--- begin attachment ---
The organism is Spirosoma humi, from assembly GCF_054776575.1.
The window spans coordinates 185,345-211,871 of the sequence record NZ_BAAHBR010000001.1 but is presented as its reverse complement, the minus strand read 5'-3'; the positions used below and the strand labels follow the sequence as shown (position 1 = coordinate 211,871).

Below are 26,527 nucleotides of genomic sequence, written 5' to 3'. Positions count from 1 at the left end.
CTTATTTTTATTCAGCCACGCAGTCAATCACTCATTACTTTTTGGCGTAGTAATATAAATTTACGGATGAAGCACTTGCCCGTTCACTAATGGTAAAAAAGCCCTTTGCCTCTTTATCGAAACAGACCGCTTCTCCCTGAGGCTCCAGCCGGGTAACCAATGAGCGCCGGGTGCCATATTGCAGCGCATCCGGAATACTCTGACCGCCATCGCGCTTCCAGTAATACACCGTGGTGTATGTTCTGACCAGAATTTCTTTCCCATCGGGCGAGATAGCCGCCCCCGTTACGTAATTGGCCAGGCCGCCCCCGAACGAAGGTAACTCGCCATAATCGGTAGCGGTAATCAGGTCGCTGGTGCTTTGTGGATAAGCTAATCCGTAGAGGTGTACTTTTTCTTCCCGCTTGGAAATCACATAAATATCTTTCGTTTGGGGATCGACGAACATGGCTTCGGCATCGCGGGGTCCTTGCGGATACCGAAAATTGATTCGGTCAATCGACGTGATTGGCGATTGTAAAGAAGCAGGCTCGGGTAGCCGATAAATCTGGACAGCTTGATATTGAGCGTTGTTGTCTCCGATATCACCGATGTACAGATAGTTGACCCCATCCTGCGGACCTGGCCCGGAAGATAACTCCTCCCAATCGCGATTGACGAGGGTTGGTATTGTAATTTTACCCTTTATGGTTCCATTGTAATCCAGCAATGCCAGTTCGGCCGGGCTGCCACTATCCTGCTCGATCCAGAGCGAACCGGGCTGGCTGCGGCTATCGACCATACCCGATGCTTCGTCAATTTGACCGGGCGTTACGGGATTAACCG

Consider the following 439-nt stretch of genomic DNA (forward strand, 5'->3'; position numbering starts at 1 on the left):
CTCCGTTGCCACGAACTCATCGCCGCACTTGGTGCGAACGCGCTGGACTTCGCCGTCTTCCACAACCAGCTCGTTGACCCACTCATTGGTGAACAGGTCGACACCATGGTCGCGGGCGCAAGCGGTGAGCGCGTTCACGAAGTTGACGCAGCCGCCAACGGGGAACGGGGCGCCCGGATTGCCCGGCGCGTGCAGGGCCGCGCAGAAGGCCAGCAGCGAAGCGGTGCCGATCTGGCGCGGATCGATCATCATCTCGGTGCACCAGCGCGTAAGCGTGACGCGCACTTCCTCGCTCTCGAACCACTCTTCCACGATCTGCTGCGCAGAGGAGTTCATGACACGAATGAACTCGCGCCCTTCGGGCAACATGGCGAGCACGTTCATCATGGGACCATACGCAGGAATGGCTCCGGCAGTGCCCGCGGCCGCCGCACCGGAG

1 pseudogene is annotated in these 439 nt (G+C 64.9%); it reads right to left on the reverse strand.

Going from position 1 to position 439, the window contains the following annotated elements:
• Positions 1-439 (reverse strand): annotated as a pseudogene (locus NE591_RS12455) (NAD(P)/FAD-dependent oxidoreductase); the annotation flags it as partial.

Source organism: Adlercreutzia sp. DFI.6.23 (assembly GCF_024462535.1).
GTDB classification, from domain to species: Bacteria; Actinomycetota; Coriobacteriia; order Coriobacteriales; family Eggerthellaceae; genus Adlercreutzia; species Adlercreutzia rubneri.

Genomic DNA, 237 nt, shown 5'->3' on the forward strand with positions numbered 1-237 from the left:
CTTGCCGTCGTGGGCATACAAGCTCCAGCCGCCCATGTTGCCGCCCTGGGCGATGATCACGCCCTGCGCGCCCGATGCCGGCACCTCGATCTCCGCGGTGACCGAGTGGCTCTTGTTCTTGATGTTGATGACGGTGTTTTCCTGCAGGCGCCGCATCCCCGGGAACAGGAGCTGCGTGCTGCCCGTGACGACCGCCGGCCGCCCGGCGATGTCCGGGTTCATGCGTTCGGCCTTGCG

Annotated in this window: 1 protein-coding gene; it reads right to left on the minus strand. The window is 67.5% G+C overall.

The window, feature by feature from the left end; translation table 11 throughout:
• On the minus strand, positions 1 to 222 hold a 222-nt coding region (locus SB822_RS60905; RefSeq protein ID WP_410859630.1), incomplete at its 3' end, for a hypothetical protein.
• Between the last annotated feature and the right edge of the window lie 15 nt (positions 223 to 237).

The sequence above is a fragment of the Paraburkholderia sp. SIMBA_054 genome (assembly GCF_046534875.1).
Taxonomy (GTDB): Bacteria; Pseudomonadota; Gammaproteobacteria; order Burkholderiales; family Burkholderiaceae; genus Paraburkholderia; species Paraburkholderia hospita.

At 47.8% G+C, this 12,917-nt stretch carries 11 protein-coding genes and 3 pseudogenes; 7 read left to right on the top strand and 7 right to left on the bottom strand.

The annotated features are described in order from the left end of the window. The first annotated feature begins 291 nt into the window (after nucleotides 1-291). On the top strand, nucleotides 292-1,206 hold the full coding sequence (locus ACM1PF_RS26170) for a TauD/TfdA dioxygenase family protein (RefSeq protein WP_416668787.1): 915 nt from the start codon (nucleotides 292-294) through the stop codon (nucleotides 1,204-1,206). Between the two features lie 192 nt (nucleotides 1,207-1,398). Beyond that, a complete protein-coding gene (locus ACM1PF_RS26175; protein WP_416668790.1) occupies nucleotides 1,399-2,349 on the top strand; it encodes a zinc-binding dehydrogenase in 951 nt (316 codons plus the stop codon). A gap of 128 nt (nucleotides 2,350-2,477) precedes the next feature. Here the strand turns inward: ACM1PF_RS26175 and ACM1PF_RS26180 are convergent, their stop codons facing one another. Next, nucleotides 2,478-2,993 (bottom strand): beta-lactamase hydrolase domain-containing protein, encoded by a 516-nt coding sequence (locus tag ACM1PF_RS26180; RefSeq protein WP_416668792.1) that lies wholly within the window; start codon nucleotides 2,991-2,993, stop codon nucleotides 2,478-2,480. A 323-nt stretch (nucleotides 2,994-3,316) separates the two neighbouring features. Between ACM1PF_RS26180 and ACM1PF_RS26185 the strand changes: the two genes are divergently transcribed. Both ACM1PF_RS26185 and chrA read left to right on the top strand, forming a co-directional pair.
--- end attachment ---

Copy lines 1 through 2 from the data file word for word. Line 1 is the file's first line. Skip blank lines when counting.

The organism is Spirosoma humi, from assembly GCF_054776575.1.
The window spans coordinates 185,345-211,871 of the sequence record NZ_BAAHBR010000001.1 but is presented as its reverse complement, the minus strand read 5'-3'; the positions used below and the strand labels follow the sequence as shown (position 1 = coordinate 211,871).